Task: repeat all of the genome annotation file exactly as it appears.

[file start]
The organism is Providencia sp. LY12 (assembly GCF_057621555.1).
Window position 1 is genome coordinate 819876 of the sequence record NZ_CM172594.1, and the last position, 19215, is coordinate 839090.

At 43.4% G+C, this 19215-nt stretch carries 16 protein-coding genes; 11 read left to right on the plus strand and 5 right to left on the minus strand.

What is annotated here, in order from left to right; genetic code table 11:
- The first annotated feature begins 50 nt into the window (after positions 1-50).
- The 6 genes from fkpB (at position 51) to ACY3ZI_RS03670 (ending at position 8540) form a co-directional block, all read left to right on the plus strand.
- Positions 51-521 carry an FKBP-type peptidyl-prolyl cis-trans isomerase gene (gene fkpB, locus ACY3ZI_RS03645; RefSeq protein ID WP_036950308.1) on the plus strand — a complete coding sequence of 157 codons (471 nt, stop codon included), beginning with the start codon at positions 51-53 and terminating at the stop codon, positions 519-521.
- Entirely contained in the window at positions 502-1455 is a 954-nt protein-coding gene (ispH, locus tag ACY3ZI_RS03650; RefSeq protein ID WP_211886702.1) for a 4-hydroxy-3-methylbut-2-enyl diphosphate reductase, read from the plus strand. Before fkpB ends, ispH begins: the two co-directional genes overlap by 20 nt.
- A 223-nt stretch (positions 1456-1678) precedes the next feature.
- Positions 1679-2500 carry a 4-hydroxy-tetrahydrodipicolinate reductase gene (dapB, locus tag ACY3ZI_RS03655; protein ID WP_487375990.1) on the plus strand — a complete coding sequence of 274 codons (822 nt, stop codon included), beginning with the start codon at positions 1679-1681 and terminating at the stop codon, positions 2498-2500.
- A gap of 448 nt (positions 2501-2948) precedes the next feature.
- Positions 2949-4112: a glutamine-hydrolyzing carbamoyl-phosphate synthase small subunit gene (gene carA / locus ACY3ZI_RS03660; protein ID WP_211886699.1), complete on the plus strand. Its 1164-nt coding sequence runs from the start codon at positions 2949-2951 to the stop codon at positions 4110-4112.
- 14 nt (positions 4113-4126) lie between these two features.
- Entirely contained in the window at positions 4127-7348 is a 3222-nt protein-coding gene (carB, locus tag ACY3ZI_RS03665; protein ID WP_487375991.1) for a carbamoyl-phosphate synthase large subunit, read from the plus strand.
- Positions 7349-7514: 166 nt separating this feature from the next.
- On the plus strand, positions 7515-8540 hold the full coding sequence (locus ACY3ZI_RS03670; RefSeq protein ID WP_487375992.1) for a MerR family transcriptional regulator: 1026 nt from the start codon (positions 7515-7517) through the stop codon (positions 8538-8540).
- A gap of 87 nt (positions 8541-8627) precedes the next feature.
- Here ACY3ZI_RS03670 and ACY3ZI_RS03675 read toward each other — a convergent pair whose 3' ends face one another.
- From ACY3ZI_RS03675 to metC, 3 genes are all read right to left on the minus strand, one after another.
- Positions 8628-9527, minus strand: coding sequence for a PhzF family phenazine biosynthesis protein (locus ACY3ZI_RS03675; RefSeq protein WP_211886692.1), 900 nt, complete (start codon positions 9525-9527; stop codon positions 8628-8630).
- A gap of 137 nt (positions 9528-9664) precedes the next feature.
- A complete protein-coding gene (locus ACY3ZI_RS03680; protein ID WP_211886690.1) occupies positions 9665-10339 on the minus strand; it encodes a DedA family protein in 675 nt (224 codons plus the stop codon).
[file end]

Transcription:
The organism is Providencia sp. LY12 (assembly GCF_057621555.1).
Window position 1 is genome coordinate 819876 of the sequence record NZ_CM172594.1, and the last position, 19215, is coordinate 839090.

At 43.4% G+C, this 19215-nt stretch carries 16 protein-coding genes; 11 read left to right on the plus strand and 5 right to left on the minus strand.

What is annotated here, in order from left to right; genetic code table 11:
- The first annotated feature begins 50 nt into the window (after positions 1-50).
- The 6 genes from fkpB (at position 51) to ACY3ZI_RS03670 (ending at position 8540) form a co-directional block, all read left to right on the plus strand.
- Positions 51-521 carry an FKBP-type peptidyl-prolyl cis-trans isomerase gene (gene fkpB, locus ACY3ZI_RS03645; RefSeq protein ID WP_036950308.1) on the plus strand — a complete coding sequence of 157 codons (471 nt, stop codon included), beginning with the start codon at positions 51-53 and terminating at the stop codon, positions 519-521.
- Entirely contained in the window at positions 502-1455 is a 954-nt protein-coding gene (ispH, locus tag ACY3ZI_RS03650; RefSeq protein ID WP_211886702.1) for a 4-hydroxy-3-methylbut-2-enyl diphosphate reductase, read from the plus strand. Before fkpB ends, ispH begins: the two co-directional genes overlap by 20 nt.
- A 223-nt stretch (positions 1456-1678) precedes the next feature.
- Positions 1679-2500 carry a 4-hydroxy-tetrahydrodipicolinate reductase gene (dapB, locus tag ACY3ZI_RS03655; protein ID WP_487375990.1) on the plus strand — a complete coding sequence of 274 codons (822 nt, stop codon included), beginning with the start codon at positions 1679-1681 and terminating at the stop codon, positions 2498-2500.
- A gap of 448 nt (positions 2501-2948) precedes the next feature.
- Positions 2949-4112: a glutamine-hydrolyzing carbamoyl-phosphate synthase small subunit gene (gene carA / locus ACY3ZI_RS03660; protein ID WP_211886699.1), complete on the plus strand. Its 1164-nt coding sequence runs from the start codon at positions 2949-2951 to the stop codon at positions 4110-4112.
- 14 nt (positions 4113-4126) lie between these two features.
- Entirely contained in the window at positions 4127-7348 is a 3222-nt protein-coding gene (carB, locus tag ACY3ZI_RS03665; protein ID WP_487375991.1) for a carbamoyl-phosphate synthase large subunit, read from the plus strand.
- Positions 7349-7514: 166 nt separating this feature from the next.
- On the plus strand, positions 7515-8540 hold the full coding sequence (locus ACY3ZI_RS03670; RefSeq protein ID WP_487375992.1) for a MerR family transcriptional regulator: 1026 nt from the start codon (positions 7515-7517) through the stop codon (positions 8538-8540).
- A gap of 87 nt (positions 8541-8627) precedes the next feature.
- Here ACY3ZI_RS03670 and ACY3ZI_RS03675 read toward each other — a convergent pair whose 3' ends face one another.
- From ACY3ZI_RS03675 to metC, 3 genes are all read right to left on the minus strand, one after another.
- Positions 8628-9527, minus strand: coding sequence for a PhzF family phenazine biosynthesis protein (locus ACY3ZI_RS03675; RefSeq protein WP_211886692.1), 900 nt, complete (start codon positions 9525-9527; stop codon positions 8628-8630).
- A gap of 137 nt (positions 9528-9664) precedes the next feature.
- A complete protein-coding gene (locus ACY3ZI_RS03680; protein ID WP_211886690.1) occupies positions 9665-10339 on the minus strand; it encodes a DedA family protein in 675 nt (224 codons plus the stop codon).